In many ways, this film is a sobering look at how people were inadvertently marginalized, possibly as a result of the communal fear of repercussions, of the fear of making the majority culture angry, notably if they were in any way“forced” to look seriously at uncomfortable truths of their past (e.g., French-Canadians embracing Fascism and Nazism in the 1930s [see also here, here and here]; truths that have long been buried). This was also the waning days of British snobbery and elitism, which naturally would exclude the Jews.

How much further from acceptance were these post-war European Jews. These men and women were not the aliens (with strange foreign  accents) they became in the eyes of many, but heroes who overcame great obstacles, yes, greater than those who preceded them before the war. My father was one of those European Jews who arrived in Montreal during this post-war period (1947–1952) who never spoke about his life in Europe, and who rarely complained about life in Canada. I guess that he got the general message that it’s “time to move on” and that the ”past belongs in the past.”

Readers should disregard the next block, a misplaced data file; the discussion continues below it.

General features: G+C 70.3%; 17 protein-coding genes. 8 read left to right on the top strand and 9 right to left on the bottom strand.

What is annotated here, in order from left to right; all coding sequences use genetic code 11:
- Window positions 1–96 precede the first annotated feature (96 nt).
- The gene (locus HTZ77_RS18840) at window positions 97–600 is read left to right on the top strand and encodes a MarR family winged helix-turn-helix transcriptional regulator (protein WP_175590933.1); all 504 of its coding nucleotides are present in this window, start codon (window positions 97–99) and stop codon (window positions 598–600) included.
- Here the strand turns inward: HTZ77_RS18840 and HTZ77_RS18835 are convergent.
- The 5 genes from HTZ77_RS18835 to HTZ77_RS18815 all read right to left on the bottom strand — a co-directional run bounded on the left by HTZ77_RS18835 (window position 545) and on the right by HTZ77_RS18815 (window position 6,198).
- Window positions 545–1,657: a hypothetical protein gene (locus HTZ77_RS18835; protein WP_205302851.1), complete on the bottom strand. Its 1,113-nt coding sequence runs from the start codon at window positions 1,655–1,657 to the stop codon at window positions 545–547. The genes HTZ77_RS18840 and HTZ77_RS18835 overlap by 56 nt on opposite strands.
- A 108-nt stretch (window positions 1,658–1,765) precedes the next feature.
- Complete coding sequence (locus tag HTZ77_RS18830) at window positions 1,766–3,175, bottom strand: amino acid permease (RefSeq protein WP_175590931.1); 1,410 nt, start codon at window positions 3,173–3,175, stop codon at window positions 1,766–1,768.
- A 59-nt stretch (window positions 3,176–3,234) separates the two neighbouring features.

In many ways, this is good advice, but it can’t apply for everyone. I don’t remember my father being bothered or concerned about fitting in or belonging to the broader Jewish community of “the locals.” He seemed fully content immersing himself in Yiddishkayt, and di Yidisher velt. Language is partly to explain, but not fully. I, on the other hand, wanted then to integrate and assimilate into Canadian culture. My father had other desires, and perhaps I disappointed him in this area of life.

Nu, this is the way it was. Even so, this does not mean that it has to stay this way. I have decided to make some  personal changes; and I don’t want to say too much about it just yet, other than to say with a bit of figurative language, to which only Yiddish can do justice: Es iz a veytik in meyn harts.